Exports of UK goods to the European Union dropped by more than two-fifths in January as the Brexit transition period came to an end.
New figures from the Office for National Statistics (ONS) show that overall exports from the UK fell by £5.6 billion – 19.3 per cent.
It was driven by a £5.6 billion, or 40.7 per cent, plunge in exports of goods to the EU, the ONS said.
Imports also fell, by £8.9 billion overall (21.6 per cent), while imports from the EU dropped £6.6 billion (28 per cent), the figures show.
GDP fell by 2.9% in January, remaining 9% below its pre-pandemic peak.— Office for National Statistics (ONS) (@ONS) March 12, 2021
Services fell 3.5% (10.2% below), manufacturing fell 2.3%, (5.7% below) while construction grew 0.9% (2.6% below) https://t.co/CPS46SeCzV pic.twitter.com/W8b6LrCcEA
The end of the transition period coincided with the spread of a new strain of Covid-19 in the UK, causing lorry drivers to need tests to cross the border at the English Channel.
Another national lockdown was also imposed at the beginning of the month.
Since then, other measures have shown that trade levels have in part recovered.
Companies had been stockpiling ahead of the end of the transition period, and may also have been using their stock instead of buying new goods in January.
Because the value of imports fell more than exports in January, the trade deficit for the month narrowed by £3.7 billion to £1.9 billion.
Economy ‘in reverse’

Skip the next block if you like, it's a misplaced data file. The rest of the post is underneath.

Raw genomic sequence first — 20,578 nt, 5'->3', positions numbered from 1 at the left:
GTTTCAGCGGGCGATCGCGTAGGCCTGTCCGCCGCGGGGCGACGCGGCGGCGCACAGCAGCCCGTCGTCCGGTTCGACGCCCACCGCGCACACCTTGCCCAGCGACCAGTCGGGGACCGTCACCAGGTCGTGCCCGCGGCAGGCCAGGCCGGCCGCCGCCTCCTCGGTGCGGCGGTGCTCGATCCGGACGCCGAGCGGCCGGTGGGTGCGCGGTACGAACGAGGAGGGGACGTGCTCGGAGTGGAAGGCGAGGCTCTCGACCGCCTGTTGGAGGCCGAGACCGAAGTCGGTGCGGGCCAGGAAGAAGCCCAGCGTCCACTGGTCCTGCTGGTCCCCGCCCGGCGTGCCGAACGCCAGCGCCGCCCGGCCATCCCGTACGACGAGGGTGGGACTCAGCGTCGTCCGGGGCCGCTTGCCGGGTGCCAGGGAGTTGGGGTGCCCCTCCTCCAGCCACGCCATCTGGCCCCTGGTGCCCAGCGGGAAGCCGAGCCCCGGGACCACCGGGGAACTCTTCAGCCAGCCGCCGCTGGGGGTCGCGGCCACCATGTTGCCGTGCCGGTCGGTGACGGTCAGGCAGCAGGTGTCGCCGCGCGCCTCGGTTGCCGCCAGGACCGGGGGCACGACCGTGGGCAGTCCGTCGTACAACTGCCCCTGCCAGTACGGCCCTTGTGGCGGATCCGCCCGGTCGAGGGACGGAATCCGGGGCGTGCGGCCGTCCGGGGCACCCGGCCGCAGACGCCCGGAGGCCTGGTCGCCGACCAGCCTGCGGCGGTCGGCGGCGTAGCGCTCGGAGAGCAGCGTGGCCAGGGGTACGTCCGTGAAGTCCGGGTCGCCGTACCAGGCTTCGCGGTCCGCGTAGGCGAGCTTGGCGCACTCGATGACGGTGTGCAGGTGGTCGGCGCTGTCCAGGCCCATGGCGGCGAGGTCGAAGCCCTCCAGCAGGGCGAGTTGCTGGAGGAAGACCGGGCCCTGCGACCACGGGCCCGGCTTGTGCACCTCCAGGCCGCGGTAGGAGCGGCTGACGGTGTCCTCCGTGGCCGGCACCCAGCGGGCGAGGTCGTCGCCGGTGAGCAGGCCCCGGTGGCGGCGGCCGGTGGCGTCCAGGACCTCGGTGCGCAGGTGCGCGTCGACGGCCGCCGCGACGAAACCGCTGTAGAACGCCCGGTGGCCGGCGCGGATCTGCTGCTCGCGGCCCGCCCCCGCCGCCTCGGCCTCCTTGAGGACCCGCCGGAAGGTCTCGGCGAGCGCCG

Meanwhile the UK economy as a whole shrank again in January as the latest round of national lockdowns and restrictions over the Covid-19 pandemic took hold.
Gross domestic product (GDP) declined by 2.9 per cent month on month in January, reversing a rise of 1.2 per cent between November and December, the Office for National Statistics (ONS) said.
GDP remained 9 per cent below its pre-pandemic levels in January.
The services sector took the brunt of the fall, shrinking by 3.5 per cent in January as rafts of hospitality and leisure firms were forced to shut due to new lockdown restrictions.
The sector is now 10.2 per cent smaller than it was in February 2020, before the impact of the pandemic was first fully felt.
Construction grew by 0.9 per cent during the month as its recovery continued and new work came in.
But the production sector fell by 1.5 per cent in January 2021, after manufacturing contracted for the first time since last April – down 2.3 per cent – according to the figures.